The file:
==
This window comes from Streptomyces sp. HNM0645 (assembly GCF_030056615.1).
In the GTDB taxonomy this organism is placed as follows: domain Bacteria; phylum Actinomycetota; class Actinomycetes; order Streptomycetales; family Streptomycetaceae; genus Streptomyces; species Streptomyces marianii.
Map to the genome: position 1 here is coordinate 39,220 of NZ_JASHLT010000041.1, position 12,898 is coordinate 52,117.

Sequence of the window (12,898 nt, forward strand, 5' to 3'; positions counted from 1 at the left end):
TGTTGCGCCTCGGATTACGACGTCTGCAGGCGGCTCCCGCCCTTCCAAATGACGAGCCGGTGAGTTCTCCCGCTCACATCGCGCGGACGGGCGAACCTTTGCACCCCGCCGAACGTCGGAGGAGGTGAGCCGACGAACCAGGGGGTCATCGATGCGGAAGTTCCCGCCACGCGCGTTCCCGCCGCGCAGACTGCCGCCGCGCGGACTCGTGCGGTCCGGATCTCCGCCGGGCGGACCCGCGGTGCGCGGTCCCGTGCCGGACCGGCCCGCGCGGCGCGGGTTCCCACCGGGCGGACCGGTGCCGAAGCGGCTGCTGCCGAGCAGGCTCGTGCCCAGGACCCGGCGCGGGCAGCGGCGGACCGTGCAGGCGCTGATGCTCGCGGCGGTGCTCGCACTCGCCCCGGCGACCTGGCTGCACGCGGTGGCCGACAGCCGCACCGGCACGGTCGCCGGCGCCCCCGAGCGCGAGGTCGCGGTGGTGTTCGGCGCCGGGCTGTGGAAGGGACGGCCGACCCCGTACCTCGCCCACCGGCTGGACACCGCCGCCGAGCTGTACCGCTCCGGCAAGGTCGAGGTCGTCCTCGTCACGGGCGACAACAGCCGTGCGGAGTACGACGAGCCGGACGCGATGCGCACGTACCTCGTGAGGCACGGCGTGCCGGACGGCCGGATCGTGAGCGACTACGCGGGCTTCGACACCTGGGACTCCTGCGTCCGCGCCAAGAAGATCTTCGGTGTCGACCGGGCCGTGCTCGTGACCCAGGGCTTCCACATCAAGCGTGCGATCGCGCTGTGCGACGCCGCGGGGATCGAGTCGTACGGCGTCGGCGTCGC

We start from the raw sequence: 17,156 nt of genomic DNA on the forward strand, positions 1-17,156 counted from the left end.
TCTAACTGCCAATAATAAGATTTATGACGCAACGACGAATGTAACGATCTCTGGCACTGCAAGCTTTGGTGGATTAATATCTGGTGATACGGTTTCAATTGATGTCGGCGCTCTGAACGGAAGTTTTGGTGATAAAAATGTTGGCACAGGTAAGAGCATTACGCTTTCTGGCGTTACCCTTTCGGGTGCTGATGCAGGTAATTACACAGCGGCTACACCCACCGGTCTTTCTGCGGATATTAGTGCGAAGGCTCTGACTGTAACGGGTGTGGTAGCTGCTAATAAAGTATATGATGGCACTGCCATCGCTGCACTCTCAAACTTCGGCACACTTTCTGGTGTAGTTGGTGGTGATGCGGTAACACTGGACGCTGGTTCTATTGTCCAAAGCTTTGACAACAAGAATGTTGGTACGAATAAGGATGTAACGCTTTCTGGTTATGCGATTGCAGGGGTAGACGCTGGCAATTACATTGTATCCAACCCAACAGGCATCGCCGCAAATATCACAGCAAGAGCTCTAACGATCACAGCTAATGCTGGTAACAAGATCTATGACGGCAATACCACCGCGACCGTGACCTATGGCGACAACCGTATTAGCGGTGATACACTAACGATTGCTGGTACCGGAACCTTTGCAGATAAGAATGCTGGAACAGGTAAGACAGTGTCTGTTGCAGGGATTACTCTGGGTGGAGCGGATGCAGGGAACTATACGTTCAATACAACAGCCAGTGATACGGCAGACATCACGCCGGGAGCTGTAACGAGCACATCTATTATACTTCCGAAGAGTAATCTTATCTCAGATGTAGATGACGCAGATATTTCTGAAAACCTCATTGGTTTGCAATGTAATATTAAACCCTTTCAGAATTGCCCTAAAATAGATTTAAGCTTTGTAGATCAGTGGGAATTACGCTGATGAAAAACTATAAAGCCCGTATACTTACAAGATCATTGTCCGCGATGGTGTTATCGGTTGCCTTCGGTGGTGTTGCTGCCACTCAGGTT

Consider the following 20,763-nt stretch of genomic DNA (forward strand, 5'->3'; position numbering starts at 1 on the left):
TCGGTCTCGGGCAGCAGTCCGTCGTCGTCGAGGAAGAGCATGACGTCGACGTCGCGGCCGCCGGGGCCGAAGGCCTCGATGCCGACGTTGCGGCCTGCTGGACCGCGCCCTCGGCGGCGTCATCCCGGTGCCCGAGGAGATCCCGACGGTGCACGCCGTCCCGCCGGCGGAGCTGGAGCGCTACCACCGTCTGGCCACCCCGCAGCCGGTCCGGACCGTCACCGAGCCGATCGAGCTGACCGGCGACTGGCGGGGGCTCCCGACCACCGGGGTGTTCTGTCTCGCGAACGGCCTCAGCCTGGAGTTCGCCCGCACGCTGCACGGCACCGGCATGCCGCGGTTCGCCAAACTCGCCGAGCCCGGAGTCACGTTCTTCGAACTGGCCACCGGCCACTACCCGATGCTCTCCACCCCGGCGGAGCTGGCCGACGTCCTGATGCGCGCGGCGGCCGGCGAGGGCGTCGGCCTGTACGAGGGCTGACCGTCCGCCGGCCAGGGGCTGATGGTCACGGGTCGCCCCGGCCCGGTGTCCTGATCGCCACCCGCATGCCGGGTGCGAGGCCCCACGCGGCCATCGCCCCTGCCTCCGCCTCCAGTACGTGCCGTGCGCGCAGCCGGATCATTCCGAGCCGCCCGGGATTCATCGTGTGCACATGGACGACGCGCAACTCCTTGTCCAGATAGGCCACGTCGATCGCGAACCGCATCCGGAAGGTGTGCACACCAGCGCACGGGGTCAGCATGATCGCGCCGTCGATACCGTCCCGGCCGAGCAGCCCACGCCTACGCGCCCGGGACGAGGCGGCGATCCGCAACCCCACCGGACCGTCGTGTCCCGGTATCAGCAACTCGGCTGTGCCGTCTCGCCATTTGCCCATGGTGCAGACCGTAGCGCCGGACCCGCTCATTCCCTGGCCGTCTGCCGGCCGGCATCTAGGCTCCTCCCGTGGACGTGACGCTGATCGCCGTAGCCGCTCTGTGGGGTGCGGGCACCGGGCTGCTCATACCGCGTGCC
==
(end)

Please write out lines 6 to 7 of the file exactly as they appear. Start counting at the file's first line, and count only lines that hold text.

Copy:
We start from the raw sequence: 17,156 nt of genomic DNA on the forward strand, positions 1-17,156 counted from the left end.
TCTAACTGCCAATAATAAGATTTATGACGCAACGACGAATGTAACGATCTCTGGCACTGCAAGCTTTGGTGGATTAATATCTGGTGATACGGTTTCAATTGATGTCGGCGCTCTGAACGGAAGTTTTGGTGATAAAAATGTTGGCACAGGTAAGAGCATTACGCTTTCTGGCGTTACCCTTTCGGGTGCTGATGCAGGTAATTACACAGCGGCTACACCCACCGGTCTTTCTGCGGATATTAGTGCGAAGGCTCTGACTGTAACGGGTGTGGTAGCTGCTAATAAAGTATATGATGGCACTGCCATCGCTGCACTCTCAAACTTCGGCACACTTTCTGGTGTAGTTGGTGGTGATGCGGTAACACTGGACGCTGGTTCTATTGTCCAAAGCTTTGACAACAAGAATGTTGGTACGAATAAGGATGTAACGCTTTCTGGTTATGCGATTGCAGGGGTAGACGCTGGCAATTACATTGTATCCAACCCAACAGGCATCGCCGCAAATATCACAGCAAGAGCTCTAACGATCACAGCTAATGCTGGTAACAAGATCTATGACGGCAATACCACCGCGACCGTGACCTATGGCGACAACCGTATTAGCGGTGATACACTAACGATTGCTGGTACCGGAACCTTTGCAGATAAGAATGCTGGAACAGGTAAGACAGTGTCTGTTGCAGGGATTACTCTGGGTGGAGCGGATGCAGGGAACTATACGTTCAATACAACAGCCAGTGATACGGCAGACATCACGCCGGGAGCTGTAACGAGCACATCTATTATACTTCCGAAGAGTAATCTTATCTCAGATGTAGATGACGCAGATATTTCTGAAAACCTCATTGGTTTGCAATGTAATATTAAACCCTTTCAGAATTGCCCTAAAATAGATTTAAGCTTTGTAGATCAGTGGGAATTACGCTGATGAAAAACTATAAAGCCCGTATACTTACAAGATCATTGTCCGCGATGGTGTTATCGGTTGCCTTCGGTGGTGTTGCTGCCACTCAGGTT